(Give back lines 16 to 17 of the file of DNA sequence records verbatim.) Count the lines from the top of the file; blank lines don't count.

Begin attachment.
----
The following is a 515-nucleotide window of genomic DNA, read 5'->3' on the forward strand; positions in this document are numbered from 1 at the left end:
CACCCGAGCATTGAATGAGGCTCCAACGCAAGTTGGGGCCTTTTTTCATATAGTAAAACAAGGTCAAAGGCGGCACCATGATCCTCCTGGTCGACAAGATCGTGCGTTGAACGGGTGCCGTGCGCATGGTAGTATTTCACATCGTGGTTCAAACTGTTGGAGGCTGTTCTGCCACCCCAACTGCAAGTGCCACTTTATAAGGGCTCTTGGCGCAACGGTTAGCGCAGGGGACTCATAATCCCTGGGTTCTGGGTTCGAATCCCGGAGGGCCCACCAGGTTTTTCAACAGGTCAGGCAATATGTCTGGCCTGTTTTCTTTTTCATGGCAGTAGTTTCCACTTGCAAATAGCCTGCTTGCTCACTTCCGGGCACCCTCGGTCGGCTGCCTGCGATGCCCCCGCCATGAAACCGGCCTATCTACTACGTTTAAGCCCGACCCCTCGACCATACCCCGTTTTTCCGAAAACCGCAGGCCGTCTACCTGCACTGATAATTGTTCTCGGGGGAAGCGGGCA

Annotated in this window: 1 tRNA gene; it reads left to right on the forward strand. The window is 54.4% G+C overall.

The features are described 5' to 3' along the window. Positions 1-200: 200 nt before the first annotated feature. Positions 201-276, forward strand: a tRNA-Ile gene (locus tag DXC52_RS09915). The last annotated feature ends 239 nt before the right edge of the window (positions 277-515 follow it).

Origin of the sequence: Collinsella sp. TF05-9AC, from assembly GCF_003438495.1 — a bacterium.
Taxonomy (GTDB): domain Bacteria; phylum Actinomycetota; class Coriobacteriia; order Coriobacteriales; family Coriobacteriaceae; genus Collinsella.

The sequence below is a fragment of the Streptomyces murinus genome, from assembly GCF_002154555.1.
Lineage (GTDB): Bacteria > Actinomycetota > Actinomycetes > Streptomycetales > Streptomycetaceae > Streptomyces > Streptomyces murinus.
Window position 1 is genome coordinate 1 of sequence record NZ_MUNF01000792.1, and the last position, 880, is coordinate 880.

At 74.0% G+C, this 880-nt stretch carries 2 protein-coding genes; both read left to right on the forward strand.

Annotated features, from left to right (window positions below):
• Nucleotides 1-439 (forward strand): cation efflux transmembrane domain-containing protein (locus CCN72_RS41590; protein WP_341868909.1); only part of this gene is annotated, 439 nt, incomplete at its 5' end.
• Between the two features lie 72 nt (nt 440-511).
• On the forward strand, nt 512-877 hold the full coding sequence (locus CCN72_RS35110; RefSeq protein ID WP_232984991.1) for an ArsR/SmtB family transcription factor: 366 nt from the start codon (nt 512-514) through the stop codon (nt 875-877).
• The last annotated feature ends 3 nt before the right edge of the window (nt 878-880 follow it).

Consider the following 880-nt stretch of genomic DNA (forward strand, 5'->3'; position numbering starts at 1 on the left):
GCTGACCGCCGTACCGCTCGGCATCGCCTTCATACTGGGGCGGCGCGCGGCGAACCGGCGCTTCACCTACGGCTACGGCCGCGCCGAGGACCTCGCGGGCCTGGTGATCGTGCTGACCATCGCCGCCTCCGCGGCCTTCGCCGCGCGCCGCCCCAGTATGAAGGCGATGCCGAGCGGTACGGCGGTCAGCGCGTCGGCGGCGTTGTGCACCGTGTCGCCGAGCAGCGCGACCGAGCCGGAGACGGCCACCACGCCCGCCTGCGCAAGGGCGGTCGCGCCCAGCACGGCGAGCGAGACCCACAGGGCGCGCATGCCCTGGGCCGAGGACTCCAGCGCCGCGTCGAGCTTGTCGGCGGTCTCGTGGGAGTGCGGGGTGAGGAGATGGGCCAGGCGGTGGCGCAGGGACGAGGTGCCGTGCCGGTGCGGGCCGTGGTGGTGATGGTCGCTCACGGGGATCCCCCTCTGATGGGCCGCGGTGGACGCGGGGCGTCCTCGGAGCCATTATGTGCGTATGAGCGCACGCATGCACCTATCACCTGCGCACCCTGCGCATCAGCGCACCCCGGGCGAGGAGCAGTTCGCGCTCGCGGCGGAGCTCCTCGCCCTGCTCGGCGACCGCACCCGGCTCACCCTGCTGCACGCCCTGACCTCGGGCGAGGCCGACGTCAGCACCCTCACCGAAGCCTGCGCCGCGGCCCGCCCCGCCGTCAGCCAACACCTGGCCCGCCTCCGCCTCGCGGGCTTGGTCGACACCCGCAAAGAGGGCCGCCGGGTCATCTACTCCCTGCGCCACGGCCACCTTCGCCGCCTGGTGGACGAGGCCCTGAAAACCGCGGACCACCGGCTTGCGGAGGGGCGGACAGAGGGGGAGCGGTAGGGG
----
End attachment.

Consider the following 880-nt stretch of genomic DNA (forward strand, 5'->3'; position numbering starts at 1 on the left):
GCTGACCGCCGTACCGCTCGGCATCGCCTTCATACTGGGGCGGCGCGCGGCGAACCGGCGCTTCACCTACGGCTACGGCCGCGCCGAGGACCTCGCGGGCCTGGTGATCGTGCTGACCATCGCCGCCTCCGCGGCCTTCGCCGCGCGCCGCCCCAGTATGAAGGCGATGCCGAGCGGTACGGCGGTCAGCGCGTCGGCGGCGTTGTGCACCGTGTCGCCGAGCAGCGCGACCGAGCCGGAGACGGCCACCACGCCCGCCTGCGCAAGGGCGGTCGCGCCCAGCACGGCGAGCGAGACCCACAGGGCGCGCATGCCCTGGGCCGAGGACTCCAGCGCCGCGTCGAGCTTGTCGGCGGTCTCGTGGGAGTGCGGGGTGAGGAGATGGGCCAGGCGGTGGCGCAGGGACGAGGTGCCGTGCCGGTGCGGGCCGTGGTGGTGATGGTCGCTCACGGGGATCCCCCTCTGATGGGCCGCGGTGGACGCGGGGCGTCCTCGGAGCCATTATGTGCGTATGAGCGCACGCATGCACCTATCACCTGCGCACCCTGCGCATCAGCGCACCCCGGGCGAGGAGCAGTTCGCGCTCGCGGCGGAGCTCCTCGCCCTGCTCGGCGACCGCACCCGGCTCACCCTGCTGCACGCCCTGACCTCGGGCGAGGCCGACGTCAGCACCCTCACCGAAGCCTGCGCCGCGGCCCGCCCCGCCGTCAGCCAACACCTGGCCCGCCTCCGCCTCGCGGGCTTGGTCGACACCCGCAAAGAGGGCCGCCGGGTCATCTACTCCCTGCGCCACGGCCACCTTCGCCGCCTGGTGGACGAGGCCCTGAAAACCGCGGACCACCGGCTTGCGGAGGGGCGGACAGAGGGGGAGCGGTAGGGG